Friday, October 22, 2010

"Hereafter" (2010) - Movie Review

It is funny to read that Matt Damon described “Hereafter” as Clint Eastwood’s French film because that is exactly what I thought of it. This is not due to the fact that one part of the story happens in Paris to a character who is from France. This is a film which takes predictability, tearjerker, obvious plot conclusions into a relatable and comforting enjoyable experience. It does not toy around with your emotions in great deal but at the same time leaves with you a heavy heart. Clint Eastwood is an inspiring man and he keeps on pushing the envelope. After his mediocre “Invictus”, “Hereafter” is the film that could set up for a great next venture.

The film sees death and the small window of doubt and possibilities with great seriousness without religious blanket. It sees it as the experience of coming close to the white light and attain a sense of an emotional completeness. Death, even in the thought of me makes me want to cry, not the death of mine but of my near and dear. The thought of permanent departure is scarily sad and Eastwood instead of exploiting honours it in his film.

There are three stories connected by the phenomenon of death and the after effects of it. Cécile de France is the French journalist Marie Lelay, a Tsunami survivor. In her state of tipping the doors of death, she had a strange suspension out of reality. It meant something to her and she wants to pursue the meaning of it. There is Marcus and Jason (Frankie and George McLaren) tightly wound twin brothers handling difficult situations to get out of from the claws of social service as her drunk mother (Lyndsey Marshal) is hardly in control to take care of them. Yet they all love each other happily in sober mornings.

Then there is George Lonegan (Matt Damon) a genuine psychic who is leading a life of simple man. We can only imagine the strain and problems his ability comes along with. He touches people’s hands and a sharp jolt similar to what Marie experienced provides a capability to listen to the dead. Now if that sounds artificial and skeptical, Eastwood makes it best. Coming from someone who does have much faith on the whole afterlife concept, you might want to go with an open mind. You will sure be delighted.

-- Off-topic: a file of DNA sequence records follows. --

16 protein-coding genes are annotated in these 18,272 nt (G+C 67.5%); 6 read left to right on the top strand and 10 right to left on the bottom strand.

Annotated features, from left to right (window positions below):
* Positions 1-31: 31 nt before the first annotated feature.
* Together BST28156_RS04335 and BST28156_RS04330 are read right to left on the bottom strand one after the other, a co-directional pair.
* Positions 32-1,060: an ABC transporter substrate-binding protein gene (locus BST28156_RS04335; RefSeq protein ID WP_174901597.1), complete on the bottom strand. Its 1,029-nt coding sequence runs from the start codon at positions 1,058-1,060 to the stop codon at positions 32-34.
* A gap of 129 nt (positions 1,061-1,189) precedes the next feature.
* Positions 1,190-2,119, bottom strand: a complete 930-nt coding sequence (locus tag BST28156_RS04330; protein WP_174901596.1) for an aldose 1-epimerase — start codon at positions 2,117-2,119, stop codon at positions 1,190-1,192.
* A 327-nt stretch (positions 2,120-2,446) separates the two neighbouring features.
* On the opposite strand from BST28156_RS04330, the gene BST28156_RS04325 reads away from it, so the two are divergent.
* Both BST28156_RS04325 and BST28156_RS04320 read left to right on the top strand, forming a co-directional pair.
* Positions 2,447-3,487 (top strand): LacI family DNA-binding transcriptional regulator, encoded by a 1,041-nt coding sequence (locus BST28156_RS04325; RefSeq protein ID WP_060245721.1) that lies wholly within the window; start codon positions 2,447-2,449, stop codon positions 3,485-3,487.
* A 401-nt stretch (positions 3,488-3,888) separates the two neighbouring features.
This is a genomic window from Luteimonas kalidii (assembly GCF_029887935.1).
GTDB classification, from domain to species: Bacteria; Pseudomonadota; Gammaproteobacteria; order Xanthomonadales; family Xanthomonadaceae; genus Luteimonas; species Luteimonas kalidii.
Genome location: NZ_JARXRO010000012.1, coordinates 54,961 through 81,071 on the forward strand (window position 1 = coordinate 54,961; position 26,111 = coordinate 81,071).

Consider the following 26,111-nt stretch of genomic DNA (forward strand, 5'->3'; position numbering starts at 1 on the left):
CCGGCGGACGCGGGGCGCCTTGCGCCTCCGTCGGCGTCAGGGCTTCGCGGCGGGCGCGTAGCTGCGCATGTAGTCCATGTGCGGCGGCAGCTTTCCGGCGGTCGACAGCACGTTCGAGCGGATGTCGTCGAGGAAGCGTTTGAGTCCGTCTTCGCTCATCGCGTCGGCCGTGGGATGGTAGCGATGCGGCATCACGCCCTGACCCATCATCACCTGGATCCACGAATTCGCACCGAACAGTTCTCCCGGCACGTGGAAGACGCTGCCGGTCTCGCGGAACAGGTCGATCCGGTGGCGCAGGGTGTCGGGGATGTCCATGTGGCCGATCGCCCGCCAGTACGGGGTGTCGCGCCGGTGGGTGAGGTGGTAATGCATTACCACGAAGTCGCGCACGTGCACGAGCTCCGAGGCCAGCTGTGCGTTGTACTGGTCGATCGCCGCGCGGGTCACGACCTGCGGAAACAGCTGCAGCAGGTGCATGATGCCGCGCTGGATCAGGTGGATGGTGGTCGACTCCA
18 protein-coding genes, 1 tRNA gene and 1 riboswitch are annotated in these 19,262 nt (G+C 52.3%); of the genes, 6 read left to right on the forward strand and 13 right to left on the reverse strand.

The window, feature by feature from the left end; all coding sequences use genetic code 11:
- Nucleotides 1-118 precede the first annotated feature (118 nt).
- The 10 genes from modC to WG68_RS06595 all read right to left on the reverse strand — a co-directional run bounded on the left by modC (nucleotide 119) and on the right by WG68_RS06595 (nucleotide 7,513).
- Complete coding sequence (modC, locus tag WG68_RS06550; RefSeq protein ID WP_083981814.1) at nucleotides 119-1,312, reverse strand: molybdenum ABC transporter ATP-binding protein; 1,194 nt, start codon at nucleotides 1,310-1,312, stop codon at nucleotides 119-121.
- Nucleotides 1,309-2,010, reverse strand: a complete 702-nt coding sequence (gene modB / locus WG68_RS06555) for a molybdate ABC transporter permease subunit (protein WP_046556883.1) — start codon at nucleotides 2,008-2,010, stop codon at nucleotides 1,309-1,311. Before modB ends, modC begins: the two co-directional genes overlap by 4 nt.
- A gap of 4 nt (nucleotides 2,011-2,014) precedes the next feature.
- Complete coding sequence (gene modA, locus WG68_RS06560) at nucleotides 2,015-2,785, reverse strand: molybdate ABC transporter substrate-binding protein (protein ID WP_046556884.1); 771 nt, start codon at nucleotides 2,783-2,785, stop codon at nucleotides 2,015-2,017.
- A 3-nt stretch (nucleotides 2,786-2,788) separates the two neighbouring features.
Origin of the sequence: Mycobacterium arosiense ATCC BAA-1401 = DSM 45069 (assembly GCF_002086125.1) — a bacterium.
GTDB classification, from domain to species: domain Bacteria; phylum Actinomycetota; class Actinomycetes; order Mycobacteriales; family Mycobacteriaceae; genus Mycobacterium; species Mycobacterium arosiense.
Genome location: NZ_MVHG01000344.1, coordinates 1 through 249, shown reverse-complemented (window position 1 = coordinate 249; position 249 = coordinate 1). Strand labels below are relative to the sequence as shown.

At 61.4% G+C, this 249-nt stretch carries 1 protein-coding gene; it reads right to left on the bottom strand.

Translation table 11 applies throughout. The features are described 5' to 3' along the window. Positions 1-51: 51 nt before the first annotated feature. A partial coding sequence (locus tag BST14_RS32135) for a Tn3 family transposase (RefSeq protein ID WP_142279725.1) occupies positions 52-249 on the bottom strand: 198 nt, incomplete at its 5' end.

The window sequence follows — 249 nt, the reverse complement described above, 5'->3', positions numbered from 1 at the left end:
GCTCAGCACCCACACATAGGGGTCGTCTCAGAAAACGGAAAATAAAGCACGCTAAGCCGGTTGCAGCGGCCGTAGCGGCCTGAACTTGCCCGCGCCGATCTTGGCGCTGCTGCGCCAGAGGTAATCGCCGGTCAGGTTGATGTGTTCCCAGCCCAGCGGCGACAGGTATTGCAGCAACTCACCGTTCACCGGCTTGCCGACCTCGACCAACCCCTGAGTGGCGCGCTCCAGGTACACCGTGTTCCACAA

The phenomenon is simply a material than the contending point in the film. Three of these lives are of course interconnected and there will be the juncture in the film (which you already know by now when) wherein Damon’s character has to connect for the little boy Marcus. Despite all these, Eastwood’s film takes Peter Morgan’s screenplay and makes people out of them and provides a French environment in a San Francisco setting.

The interesting of the three stories is without a doubt George’s not because of the ability he got but the difficulty he has going through with it. His life has gone all wrong with this as his brother (Jay Mohr) clearly has made it a business venture in the past and eager to bring George from the hiatus. But George wants someone with whom he can have pleasant dinner and connect with the living one. He takes up Italian cooking and meets a charming and attractive young woman Melanie (Bryce Dallas Howard). Melanie is in there for a date and George is the eligible single man in the batch. We hope for an end to his solitude and have some companionship.

Marcus and Jason living in London are tough kids. Jason, the elder one is the smart and shrewd one while Marcus follows lovingly the decisions of his brother. In a tragic run of events Jason ends up dead and Marcus is set forth to foster parents. He is clearly alone and his look over brother has long gone. Death, they say provides little bit of peace when closure arrives. How can we explain closure to a kid like Marcus? Damon’s George provides that in the most astonishing and moving scene in the film.

“Hereafter” is not the greatest work of Eastwood but a unique and one of his best for sure. There is homage to the genre of French film making and as the genre itself, it is about the aura of the presentation and the simplicity of people’s character than the bigger agenda. What lies after death will be a doubt till you die and the film leaves it conveniently and deservingly so. This is the way I could tell a difference between a film falling for predictability and lethargic movie making from Clint Eastwood’s, when we hear the unabashedly used line “It is not a gift, it is a curse” in “Hereafter”, we relate and realize to the trouble and discomfort George Lonegan feels with a clarity shining through clear and clean.


Bombay Belle said...

Impressive review, must be a good movie then. Will let you know what I think of it :)
Only rebuttal to your blog- Invictus was not a mediocre film. (Since when do you say mediocre?!) It was a movie based on a true story and that you cannot relate to somehow. I thought that movie was awesome.

Ashok said...

Thanks and I hope you enjoy the "Hereafter". Yup, "Invictus" is mediocre in what I felt :-) I am not questioning the true story but as a film it did not work for me especially with what Eastwood is capable of.